Driving while License Suspended
Florida Statute Section 322.34 prohibits driving while the driver’s license is canceled, suspended, or revoked. If the driver has no knowledge that the license is canceled or suspended, then the offense is a civil infraction punishable by a fine.
On the other hand, if the driver has knowledge that the license is canceled, suspended, or revoked, then the offense might be charged as a misdemeanor felony offense.
The best result in these cases is getting the charge dismissed on the merits. Entering a plea to any DWLS charge can cause serious collateral consequences. For example, if you are convicted of three civil infractions for DWLS without knowledge within a five (5) year period, then your license will be revoked for 5 years as a habitual traffic offender.
The penalties for DWLS might depend, in part, on the number of prior convictions:
- a civil infraction for DWLS without knowledge is punishable by a fine only;
- a first offense for DWLS with knowledge is punishable as a second-degree misdemeanor;
- a second offense for DWLS with knowledge is punishable as a first-degree misdemeanor; or
- a third or subsequent offense of DWLS (under some circumstances) is punishable as a third-degree felony.
Attorney for DWLS in Tampa, FL
If you were charged with knowingly driving a motor vehicle while your driver’s license was canceled, suspended, or revoked, then contact the experienced criminal defense attorneys at Sammis Law Firm. With offices in Tampa, FL, we represent clients charged with serious traffic crimes throughout the greater Tampa Bay area including:
- Driving while license suspended, revoked or canceled with knowledge § 322.34(2);
- No valid driver’s license § 322.03;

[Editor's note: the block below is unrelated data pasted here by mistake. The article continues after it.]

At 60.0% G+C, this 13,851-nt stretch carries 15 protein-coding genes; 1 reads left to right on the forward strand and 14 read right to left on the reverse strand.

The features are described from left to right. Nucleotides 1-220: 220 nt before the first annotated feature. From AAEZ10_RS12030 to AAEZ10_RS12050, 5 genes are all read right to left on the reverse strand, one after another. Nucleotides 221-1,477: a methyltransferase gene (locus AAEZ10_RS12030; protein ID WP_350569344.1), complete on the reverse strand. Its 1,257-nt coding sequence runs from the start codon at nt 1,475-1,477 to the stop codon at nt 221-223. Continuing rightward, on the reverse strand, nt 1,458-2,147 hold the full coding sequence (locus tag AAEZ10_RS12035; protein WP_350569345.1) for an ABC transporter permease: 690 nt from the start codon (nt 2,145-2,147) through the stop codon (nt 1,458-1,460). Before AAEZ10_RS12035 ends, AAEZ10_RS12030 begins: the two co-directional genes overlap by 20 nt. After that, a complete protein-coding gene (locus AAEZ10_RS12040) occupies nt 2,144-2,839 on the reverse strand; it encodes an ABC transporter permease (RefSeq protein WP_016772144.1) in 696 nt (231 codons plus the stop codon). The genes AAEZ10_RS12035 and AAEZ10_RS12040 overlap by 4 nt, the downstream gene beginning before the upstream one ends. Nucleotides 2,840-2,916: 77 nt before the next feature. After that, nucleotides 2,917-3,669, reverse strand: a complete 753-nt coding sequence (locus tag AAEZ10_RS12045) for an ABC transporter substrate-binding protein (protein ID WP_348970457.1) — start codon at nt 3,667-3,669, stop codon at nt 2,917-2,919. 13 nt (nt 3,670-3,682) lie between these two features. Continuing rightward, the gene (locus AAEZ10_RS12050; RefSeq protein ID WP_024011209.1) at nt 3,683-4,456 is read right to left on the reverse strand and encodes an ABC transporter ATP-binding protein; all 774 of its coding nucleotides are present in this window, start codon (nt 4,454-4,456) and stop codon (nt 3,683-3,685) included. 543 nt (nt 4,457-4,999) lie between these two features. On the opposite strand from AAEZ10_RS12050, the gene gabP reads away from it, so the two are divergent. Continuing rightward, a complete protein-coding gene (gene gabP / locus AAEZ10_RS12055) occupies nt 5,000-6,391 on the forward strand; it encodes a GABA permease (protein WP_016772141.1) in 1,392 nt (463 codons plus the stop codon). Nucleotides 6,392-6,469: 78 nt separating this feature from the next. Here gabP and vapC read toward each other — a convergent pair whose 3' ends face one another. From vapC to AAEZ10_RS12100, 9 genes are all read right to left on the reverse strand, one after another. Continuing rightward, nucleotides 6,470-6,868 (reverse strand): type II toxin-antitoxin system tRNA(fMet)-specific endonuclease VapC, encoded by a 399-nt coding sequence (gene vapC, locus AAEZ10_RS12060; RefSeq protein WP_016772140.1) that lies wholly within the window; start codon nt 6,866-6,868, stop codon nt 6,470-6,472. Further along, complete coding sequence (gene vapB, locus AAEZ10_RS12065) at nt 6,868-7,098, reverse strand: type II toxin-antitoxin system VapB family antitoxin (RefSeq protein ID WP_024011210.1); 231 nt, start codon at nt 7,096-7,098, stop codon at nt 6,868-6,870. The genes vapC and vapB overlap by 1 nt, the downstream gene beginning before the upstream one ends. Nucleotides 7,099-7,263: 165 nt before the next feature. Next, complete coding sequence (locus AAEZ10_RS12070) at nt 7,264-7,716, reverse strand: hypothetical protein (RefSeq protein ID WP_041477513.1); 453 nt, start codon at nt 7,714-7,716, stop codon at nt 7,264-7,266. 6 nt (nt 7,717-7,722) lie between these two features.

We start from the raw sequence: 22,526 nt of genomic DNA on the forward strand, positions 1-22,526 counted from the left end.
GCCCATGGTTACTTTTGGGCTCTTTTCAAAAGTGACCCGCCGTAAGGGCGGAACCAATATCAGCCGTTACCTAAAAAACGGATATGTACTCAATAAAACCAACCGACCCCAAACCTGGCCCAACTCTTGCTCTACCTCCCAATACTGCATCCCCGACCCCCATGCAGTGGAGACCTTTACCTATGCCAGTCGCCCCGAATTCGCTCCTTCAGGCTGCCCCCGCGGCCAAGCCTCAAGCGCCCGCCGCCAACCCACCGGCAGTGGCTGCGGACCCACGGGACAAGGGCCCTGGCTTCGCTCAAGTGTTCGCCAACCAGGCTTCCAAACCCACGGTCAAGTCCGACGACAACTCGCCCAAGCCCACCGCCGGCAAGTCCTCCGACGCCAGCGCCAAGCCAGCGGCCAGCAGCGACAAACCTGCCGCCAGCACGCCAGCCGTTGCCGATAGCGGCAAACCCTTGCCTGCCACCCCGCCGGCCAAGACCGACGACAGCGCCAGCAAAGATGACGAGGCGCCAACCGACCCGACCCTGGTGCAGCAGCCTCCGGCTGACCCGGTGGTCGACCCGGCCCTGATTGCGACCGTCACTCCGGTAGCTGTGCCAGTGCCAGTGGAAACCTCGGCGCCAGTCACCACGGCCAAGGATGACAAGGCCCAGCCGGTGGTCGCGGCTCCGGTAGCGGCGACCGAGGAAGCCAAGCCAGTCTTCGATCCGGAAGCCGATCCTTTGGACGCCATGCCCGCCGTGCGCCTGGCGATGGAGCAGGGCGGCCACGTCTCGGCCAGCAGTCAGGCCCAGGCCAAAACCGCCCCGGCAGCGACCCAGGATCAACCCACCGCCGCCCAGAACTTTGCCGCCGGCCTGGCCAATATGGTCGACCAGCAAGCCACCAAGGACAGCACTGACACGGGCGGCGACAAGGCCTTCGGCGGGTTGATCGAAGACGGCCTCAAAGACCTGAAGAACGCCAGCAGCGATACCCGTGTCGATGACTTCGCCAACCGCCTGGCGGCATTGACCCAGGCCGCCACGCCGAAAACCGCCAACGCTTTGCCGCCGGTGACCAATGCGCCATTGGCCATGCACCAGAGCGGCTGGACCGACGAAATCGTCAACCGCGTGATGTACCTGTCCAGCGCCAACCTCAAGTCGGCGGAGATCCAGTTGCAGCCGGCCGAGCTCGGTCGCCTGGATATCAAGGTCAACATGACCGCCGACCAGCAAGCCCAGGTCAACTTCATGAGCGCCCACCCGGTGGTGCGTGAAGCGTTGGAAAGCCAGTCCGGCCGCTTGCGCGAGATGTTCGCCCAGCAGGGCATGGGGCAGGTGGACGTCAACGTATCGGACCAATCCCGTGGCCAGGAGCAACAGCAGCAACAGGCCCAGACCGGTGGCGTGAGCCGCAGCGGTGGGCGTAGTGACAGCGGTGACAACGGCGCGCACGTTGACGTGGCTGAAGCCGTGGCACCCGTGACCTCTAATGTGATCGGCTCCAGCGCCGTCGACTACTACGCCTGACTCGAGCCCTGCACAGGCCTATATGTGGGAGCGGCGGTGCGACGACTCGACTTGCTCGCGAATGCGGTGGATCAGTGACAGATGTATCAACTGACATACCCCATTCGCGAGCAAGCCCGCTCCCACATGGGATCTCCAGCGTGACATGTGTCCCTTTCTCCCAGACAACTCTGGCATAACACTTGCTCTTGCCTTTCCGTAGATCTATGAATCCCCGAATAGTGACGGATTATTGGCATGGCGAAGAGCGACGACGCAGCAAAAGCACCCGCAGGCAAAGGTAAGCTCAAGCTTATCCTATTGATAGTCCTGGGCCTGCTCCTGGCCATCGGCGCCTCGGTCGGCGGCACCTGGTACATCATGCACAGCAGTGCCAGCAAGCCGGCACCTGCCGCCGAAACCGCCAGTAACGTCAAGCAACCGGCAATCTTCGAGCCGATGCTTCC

- No valid commercial driver’s license § 322.53;
- Restricted license § 322.16;
- Driving while license revoked as a habitual traffic offender § 322.34(5);
- Driving a commercial motor vehicle while the driver’s license or driving privilege was canceled, suspended, revoked, disqualified under suspension or revocation equivalent status under § 322.34(7); or
- Operating a motor vehicle carelessly or negligently causing serious bodily injury, or death, without having a driver’s license or while the driver’s license was canceled, suspended, or revoked for a specified reason under § 322.34(6)(a) or (b).
Call 8130-250-0500 for a free and confidential consultation.
Elements of DWLS under Florida Law
To prove the crime of driving with a suspended license under section 322.34(2), Florida Statutes, at trial, the prosecutor for the State Attorney’s Office must prove the three elements:
- the defendant’s driver’s license was suspended at the relevant time;
- the defendant’s knowledge of the license suspension; and
- the defendant was actually driving.”
When it comes to proving knowledge, § 322.34(2)(c), Fla. Stat. provides:
The element of knowledge is satisfied if the person has been previously cited as provided in subsection (1); or the person admits to knowledge of the cancellation, suspension, or revocation; or the person received notice as provided in subsection (4).
There shall be a rebuttable presumption that the knowledge requirement is satisfied if a judgment or order as provided in subsection (4) appears in the department’s records for any case except for one involving a suspension by the department for failure to pay a traffic fine or for a financial responsibility violation.
Felony Charges for DWLS in Florida
Florida law provides for several different ways in which crimes for driving while license suspended might be charged as a felony. For example, Section 322.34(6) makes it a felony of the third degree to operate a motor vehicle and “by careless or negligent operation of the motor vehicle” causes the death of or serious bodily injury to another human being under the following circumstances:
- without having a driver’s license as required under s. 322.03; or
- while his or her driver’s license or driving privilege is canceled, suspended or revoked pursuant to s. 316.655, s. 322.26(8), s. 322.27(2), or s. 322.28(2) or (4).
This article was last updated on Friday, September 2, 2022.